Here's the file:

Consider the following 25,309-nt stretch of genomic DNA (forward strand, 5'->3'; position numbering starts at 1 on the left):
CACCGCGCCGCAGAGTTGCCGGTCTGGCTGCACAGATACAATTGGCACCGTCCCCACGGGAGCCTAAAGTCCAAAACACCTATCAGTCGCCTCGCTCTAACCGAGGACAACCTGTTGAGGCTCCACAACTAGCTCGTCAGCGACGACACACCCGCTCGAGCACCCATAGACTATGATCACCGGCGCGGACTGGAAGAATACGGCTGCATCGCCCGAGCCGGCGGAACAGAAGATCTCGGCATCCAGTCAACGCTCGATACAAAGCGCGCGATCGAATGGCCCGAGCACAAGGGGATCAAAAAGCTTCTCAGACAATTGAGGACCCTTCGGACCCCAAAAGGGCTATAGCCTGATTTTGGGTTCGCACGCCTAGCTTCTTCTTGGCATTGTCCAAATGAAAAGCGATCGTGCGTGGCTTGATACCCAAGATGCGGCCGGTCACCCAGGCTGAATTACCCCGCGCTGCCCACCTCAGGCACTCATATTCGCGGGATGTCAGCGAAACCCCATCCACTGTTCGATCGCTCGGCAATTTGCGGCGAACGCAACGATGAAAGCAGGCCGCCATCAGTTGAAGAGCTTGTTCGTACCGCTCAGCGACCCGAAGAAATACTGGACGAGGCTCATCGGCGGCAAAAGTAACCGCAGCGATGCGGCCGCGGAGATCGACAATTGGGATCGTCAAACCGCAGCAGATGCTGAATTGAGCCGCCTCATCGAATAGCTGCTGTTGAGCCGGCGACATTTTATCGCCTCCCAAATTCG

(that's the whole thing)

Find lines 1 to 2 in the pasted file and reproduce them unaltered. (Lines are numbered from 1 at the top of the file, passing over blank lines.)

Consider the following 25,309-nt stretch of genomic DNA (forward strand, 5'->3'; position numbering starts at 1 on the left):
CACCGCGCCGCAGAGTTGCCGGTCTGGCTGCACAGATACAATTGGCACCGTCCCCACGGGAGCCTAAAGTCCAAAACACCTATCAGTCGCCTCGCTCTAACCGAGGACAACCTGTTGAGGCTCCACAACTAGCTCGTCAGCGACGACACACCCGCTCGAGCACCCATAGACTATGATCACCGGCGCGGACTGGAAGAATACGGCTGCATCGCCCGAGCCGGCGGAACAGAAGATCTCGGCATCCAGTCAACGCTCGATACAAAGCGCGCGATCGAATGGCCCGAGCACAAGGGGATCAAAAAGCTTCTCAGACAATTGAGGACCCTTCGGACCCCAAAAGGGCTATAGCCTGATTTTGGGTTCGCACGCCTAGCTTCTTCTTGGCATTGTCCAAATGAAAAGCGATCGTGCGTGGCTTGATACCCAAGATGCGGCCGGTCACCCAGGCTGAATTACCCCGCGCTGCCCACCTCAGGCACTCATATTCGCGGGATGTCAGCGAAACCCCATCCACTGTTCGATCGCTCGGCAATTTGCGGCGAACGCAACGATGAAAGCAGGCCGCCATCAGTTGAAGAGCTTGTTCGTACCGCTCAGCGACCCGAAGAAATACTGGACGAGGCTCATCGGCGGCAAAAGTAACCGCAGCGATGCGGCCGCGGAGATCGACAATTGGGATCGTCAAACCGCAGCAGATGCTGAATTGAGCCGCCTCATCGAATAGCTGCTGTTGAGCCGGCGACATTTTATCGCCTCCCAAATTCG